20 Cheshvan 5782 / Tuesday, October 26, 2021 | Torah Reading: Chayei Sarah
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Miracles Year-Round    

Miracles Year-Round

Rebbe Nachman of Breslev teaches that Chanuka is a special time for giving thanks to Hashem; but with gratitude, Chanuka-size mracles happen all year long...


Rabbi Chaim Kanievsky, Shlit'a, tells the following story: Two Jews who were destined to die were walking on the road. The Angel of Death had already been dispatched from Heaven to take them both. But then, an old man crossed their path, and one of them gave him some coins. The Angel of Death immediately appeared. He told the person who gave charity that his act of kindness had saved his life. He told the second person that he had come to take his soul. The second man begged the Angel of Death to wait just a moment while he would also give the old man some coins. The Angel of Death told him that it was too late, since he had already missed the opportunity. The Jew said: “If so, then just give me two minutes to thank G-d, because I am accustomed to thanking Hashem daily."
The Angel of Death stepped aside and the Jew said as follows: "Thank You, Master of the Universe, for the life that You have given me. Thank You for everything that You have done for me in this life. Thank You for wanting to take my soul, so that now I will be close to You." He thanked Hashem in this manner for two minutes. The Angel of Death came to him and said, "Not only can I not take your soul now, but you have been given extra years over and above the years of life originally allotted you."
This is a touching story that shows how thanksgiving is even greater than charity. Thanksgiving saved the Jew from death even after he “missed the boat” with charity, and also added extra years to his life.
Our Sages direct us to recite Psalm 67 frequently in our prayers: In the morning before Baruch She'amar, in the afternoon after Kadish Titkabal, in the Midnight Lamentations, during the Counting of the Omer, on Chanukah after lighting the candles and more. Let us investigate what we say in this Psalm:
“May Hashem be gracious unto us, and bless us; may He cause His countenance to shine toward us; Selah.” We ask Hashem to shine His countenance upon us. His 'countenance' means we see that everything that happens is His mercy.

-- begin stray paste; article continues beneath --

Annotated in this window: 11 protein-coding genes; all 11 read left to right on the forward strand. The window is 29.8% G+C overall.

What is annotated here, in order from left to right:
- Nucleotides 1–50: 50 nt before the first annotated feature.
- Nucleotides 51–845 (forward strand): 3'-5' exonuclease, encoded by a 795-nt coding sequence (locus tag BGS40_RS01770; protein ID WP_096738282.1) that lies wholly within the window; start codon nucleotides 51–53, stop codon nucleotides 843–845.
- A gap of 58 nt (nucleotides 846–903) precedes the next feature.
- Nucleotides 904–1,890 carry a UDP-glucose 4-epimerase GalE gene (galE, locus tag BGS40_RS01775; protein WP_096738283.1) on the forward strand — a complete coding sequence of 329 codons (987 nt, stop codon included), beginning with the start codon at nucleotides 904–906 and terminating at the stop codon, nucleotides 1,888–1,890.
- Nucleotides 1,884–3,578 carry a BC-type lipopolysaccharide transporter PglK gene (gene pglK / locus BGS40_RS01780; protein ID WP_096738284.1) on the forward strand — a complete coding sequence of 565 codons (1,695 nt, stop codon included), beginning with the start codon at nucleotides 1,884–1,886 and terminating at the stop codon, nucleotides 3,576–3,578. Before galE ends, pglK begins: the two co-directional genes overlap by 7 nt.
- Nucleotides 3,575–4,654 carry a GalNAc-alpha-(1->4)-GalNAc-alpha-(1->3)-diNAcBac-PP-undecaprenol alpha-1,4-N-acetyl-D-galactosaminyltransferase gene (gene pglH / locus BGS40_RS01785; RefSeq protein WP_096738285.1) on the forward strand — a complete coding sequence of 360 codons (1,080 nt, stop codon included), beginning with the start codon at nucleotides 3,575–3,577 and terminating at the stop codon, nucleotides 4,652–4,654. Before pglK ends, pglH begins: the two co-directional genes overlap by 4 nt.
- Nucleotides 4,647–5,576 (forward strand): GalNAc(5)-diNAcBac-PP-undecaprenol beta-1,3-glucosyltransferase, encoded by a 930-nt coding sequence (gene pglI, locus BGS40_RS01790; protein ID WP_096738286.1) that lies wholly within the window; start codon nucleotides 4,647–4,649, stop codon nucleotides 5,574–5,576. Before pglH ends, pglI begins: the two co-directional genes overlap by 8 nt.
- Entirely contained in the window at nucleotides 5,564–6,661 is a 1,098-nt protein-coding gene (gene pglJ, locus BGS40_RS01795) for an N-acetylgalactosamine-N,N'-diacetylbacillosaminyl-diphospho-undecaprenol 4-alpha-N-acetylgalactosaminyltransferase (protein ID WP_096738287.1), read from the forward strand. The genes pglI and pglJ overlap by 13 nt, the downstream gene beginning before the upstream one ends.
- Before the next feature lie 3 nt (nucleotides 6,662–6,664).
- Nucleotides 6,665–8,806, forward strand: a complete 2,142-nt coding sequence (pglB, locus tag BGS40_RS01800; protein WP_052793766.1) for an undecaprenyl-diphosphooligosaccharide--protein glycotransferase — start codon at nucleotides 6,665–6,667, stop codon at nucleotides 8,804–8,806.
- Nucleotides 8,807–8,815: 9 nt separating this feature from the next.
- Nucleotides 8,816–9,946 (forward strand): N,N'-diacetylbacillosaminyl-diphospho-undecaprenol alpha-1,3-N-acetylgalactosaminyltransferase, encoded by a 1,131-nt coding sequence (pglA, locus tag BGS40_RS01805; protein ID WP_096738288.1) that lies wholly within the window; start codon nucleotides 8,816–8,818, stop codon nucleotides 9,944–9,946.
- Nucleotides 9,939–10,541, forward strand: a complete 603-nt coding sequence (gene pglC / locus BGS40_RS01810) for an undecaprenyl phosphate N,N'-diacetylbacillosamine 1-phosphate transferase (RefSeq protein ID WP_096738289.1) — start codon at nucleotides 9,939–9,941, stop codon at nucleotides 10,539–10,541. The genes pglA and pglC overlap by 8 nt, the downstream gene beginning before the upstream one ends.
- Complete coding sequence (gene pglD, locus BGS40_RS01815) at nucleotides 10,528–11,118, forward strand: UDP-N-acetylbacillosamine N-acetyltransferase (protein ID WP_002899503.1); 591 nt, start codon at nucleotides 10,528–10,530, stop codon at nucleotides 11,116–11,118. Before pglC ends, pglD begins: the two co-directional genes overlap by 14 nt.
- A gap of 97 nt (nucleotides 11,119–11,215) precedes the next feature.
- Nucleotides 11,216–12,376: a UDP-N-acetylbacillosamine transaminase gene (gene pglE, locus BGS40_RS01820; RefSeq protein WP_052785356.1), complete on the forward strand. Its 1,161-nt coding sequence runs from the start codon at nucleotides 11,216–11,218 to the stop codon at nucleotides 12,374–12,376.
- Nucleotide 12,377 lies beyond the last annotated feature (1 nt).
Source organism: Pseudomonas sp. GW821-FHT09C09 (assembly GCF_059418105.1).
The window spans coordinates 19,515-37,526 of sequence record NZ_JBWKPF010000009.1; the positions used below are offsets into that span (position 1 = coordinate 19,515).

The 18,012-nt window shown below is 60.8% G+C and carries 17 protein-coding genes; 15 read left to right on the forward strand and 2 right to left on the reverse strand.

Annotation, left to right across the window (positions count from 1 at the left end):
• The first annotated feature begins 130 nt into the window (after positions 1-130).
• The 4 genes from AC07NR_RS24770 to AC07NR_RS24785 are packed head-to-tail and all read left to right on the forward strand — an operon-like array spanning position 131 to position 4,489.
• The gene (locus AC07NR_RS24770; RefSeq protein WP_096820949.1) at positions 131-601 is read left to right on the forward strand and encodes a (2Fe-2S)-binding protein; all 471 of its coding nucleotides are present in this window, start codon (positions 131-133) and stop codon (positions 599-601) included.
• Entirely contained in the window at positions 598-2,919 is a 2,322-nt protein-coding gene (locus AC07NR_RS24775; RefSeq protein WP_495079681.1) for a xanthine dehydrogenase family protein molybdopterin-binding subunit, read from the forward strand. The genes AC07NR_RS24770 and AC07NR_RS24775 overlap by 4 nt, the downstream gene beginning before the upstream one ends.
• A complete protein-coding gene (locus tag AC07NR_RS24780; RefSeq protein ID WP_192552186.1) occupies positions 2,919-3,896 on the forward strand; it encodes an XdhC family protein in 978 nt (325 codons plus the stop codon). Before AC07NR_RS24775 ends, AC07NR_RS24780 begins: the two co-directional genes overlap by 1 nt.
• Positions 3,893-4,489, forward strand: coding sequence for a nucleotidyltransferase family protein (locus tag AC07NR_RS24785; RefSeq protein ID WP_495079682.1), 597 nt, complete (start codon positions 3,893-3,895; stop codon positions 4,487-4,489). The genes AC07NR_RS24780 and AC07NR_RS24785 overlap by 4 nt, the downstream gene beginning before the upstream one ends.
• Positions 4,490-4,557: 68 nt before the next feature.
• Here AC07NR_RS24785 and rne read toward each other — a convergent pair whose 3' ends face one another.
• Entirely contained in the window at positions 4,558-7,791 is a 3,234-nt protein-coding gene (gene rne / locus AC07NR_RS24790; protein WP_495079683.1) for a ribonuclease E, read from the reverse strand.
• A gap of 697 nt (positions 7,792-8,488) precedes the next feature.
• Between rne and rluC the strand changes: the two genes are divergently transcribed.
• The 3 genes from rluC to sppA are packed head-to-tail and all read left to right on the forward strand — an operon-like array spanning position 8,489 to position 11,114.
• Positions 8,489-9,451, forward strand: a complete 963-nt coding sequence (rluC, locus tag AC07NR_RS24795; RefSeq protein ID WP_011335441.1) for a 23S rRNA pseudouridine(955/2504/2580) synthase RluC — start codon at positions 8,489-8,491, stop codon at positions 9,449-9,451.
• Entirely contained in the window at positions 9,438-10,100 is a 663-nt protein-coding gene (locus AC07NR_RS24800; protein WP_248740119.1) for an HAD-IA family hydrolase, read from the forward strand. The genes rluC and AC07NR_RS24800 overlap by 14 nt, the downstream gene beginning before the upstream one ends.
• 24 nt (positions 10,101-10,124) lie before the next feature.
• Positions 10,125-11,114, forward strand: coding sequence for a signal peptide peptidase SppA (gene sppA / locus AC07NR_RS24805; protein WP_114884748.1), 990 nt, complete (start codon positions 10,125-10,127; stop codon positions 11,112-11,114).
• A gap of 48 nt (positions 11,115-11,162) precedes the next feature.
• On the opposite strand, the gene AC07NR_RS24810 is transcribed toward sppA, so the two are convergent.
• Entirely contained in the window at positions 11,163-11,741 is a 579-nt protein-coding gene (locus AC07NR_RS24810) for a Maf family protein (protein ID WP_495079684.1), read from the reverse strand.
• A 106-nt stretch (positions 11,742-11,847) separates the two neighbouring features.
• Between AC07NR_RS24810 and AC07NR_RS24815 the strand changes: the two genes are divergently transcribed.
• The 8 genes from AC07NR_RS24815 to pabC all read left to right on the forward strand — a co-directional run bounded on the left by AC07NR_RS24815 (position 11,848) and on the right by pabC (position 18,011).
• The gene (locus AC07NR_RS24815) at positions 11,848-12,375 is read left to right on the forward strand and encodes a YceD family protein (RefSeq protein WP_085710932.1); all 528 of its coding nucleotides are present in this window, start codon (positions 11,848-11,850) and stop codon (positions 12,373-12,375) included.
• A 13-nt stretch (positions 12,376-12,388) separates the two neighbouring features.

“That Your way may be known upon earth, Your salvation amongst all nations.” We ask for the ability to make Hashem's way known to the entire world.
“Then The nations will thank You…” Everyone will thank G-d, in all the languages and dialects.
“The nations will be glad and sing for joy…” The entire world will be filled with songs of praise to Hashem, all the nations will dance in circles…
The ultimate purpose of the entire world is for humans to believe in G-d. Belief in Hashem means belief that everything is for the best, that there is no bad and that we must thank Hashem for everything - always.
Hashem brought a wondrous light down to the world. Emuna, and the gratitude to Hashem that results from true emuna, are not only this wonderful light, but a wonderful path to a beautiful life – a true Garden of Eden! If a person believes that every trouble in the world is for the best and thanks Hashem with all his heart and with joy, he will see salvation. All that he has to do is believe.
The Al Hanissim prayer that we pray during the entire eight days of Chanuka thanks Hashem for the magnificent miracle He did for us during the time of the Maccabees. But people forget that miracles are with us every single day, for in our daily Modim prayer, we explicitly say, “We thank You for all Your miracles…the Good, Whose mercy has not ended.” A person who thanks Hashem for the miracles achieves "the Good, Whose mercy has not ended." He merits Hashem's endless mercy and sees more and more miracles all year long.
The Modim prayer continues to bless and glorify and exalt G-d. “And for everything may He be blessed and exalted…the Hashem of salvations, Selah.” The person experiences only eternal salvations, because selah means eternal. When everyone constantly gives thanks to Hashem, we will see more miracles and salvations, until the complete redemption. Happy Chanuka!

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